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    Tag: DIA

    Don't Bail Out Detroit

    By JGillman, Section News
    Posted on Thu Jan 16, 2014 at 10:19:48 AM EST
    Tags: Mackinac Center, Detroit, Bailouts, DIA, Taxes, Fiscal Malpractice (all tags)

    Apparently, there is a caveat to recent 'good news' for the DIA.

    Reposted from The Mackinac Center for Public Policy in time for Rick Snyder's State of the state address tonight:

    Don't Bail Out Detroit with State Tax Dollars

    By Michael Lafaive
    The recent announcement that philanthropic foundations may donate $330 million to help the Detroit Institute of Arts, which would also help city pensioners avoid the consequences of Detroit government mismanagement, sounds like great news.

    Unfortunately, there may be a hook: A requirement that the state treasury contribute, which would convert voluntary private generosity into a coerced taxpayer bailout.

    A state bailout of Detroit is a terrible idea. It creates moral hazard and adds to the overly generous financial support the city has for years received from state taxpayers.

    And it's unfair. ~ Continued below the fold

    (4 comments, 722 words in story) Full Story

    Soon We Will Know

    By JGillman, Section Multimedia
    Posted on Mon Dec 16, 2013 at 12:05:39 PM EST
    Tags: DIA, Kevyn Orr, Detroit, Priorities, Bankruptcy (all tags)

    Whether union pensions or the family jewels are more important,

    Christies is supposed to have a valuation of the city owned art for Detroit emergency manager Kevyn Orr this week.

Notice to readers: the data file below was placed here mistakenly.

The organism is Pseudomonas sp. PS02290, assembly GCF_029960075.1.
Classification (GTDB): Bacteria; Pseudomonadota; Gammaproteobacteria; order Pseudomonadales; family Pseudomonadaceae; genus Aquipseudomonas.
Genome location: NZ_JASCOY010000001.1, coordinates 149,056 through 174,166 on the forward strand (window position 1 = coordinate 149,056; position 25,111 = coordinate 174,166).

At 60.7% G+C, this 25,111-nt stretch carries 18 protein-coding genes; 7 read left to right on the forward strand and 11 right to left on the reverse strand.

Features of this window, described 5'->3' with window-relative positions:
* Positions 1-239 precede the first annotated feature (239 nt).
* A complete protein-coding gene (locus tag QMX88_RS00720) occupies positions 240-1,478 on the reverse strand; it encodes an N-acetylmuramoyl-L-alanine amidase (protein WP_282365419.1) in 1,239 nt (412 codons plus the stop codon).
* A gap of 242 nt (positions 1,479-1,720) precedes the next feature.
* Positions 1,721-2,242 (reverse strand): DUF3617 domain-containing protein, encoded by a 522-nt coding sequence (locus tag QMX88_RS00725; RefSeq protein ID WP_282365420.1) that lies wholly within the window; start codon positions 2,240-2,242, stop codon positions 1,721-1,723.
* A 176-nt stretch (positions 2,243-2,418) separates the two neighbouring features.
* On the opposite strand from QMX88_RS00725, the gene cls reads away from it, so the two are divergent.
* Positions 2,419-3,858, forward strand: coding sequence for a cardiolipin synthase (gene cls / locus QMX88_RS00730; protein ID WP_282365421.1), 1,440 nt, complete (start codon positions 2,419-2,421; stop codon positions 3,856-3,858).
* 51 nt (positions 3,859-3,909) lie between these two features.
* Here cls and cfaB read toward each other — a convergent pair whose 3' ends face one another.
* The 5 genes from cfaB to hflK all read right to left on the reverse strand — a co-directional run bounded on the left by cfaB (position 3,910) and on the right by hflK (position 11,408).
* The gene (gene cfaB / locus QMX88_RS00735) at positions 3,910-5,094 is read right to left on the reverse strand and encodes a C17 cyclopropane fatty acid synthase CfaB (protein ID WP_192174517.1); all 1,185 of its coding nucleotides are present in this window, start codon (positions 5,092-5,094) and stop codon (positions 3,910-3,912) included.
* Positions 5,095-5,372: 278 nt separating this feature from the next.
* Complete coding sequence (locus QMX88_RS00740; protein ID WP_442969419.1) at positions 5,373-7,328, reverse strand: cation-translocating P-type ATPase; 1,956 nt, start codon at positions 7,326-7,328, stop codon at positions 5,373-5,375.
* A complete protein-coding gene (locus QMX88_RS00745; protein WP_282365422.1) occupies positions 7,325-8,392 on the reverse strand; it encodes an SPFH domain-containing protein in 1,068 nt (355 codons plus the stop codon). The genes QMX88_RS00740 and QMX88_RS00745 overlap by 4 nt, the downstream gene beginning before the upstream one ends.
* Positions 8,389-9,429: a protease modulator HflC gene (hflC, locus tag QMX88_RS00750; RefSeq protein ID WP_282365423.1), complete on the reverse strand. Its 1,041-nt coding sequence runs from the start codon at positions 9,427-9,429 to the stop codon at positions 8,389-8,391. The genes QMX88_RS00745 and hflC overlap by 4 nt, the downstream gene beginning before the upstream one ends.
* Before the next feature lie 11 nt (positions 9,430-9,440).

This might be fun.

    (1 comment) Comments >>

    A Message To Our Legislators - Beware False Choices

    The Buck Stops ... I Don't Know

    By Corinthian Scales, Section Multimedia
    Posted on Fri Oct 11, 2013 at 08:51:28 AM EST
    Tags: Governor Snyder, Andy Dillon, Rich Baird, Kevyn Orr, Transparency, Pay For Play, NERD Fund, Public-Private Partnerships, Pay To Play, DIA (all tags)

    Spoken like a CPA with a law degree.

    The fallout?  Definite maybe.

    (2 comments) Comments >>

    You're in the money! You're in the money! You've got a lot of what WE want to get along!

    By KG One, Section News
    Posted on Sun Oct 06, 2013 at 11:50:00 AM EST
    Tags: Detroit, Bankruptcy, Gov. Rick Snyder, EM Kevyn Orr, DIA, Art Tax, "New" Art tax?, Guess who is going foot the bill this time?, What ever happened to the Macomb County Art Institute Authority?, Oakland County Art Institute Authority?, Wayne County Art Institute Authority?, DIA Shakedown, Graham Beal, Annemarie Erickson, Eugene Gargaro Jr, Cynthia Pasky, Saul Green, Sen. Randy Richardville, Rep. Jase Bolger, Mark Hackel, L.Brooks Patterson, big-government republicans, republican kakistocracy?, Rep. Frank Foster, Rep. Rob VerHeulen, Tell me guys it isn't so? (all tags)

    Most people here are well aware of the fact that the City of Detroit has filed for bankruptcy.  Most people are also aware of the fact that Lansing has assigned an Emergency Manager to financially clean house.

    Long-time readers are aware that this inevitable outcome was as plain as day to most local observers like myself, and borrowing a page from the President, want to make this as process as painful as possible to the principles involved, so that the actions which have caused it are never repeated again.


    Yes, the EM appointed by Gov. Snyder has brought some baggage with him.

    Yes, he has made a few enemies along the way.

    Yes, even the Governor himself has drawn himself into the fray by how the EM is compensated and most importantly by whom.

    But in his defense, he has made some tough decisions which needed to me made.

    Staffing is being addressed.

    Benefits are being brought to a manageable level, given the resources available to the Detroit.

    Assets are being looked at. And when appropriate, are being used to pay off the debts incurred by the city due to it habitual fiscal ineptitude.

    The latter isn't really making any new friends with those in charge of overseeing Detroit's Art Museum, a collection wholly owned by the City of Detroit.

    Yes, I'm talking about the DIA.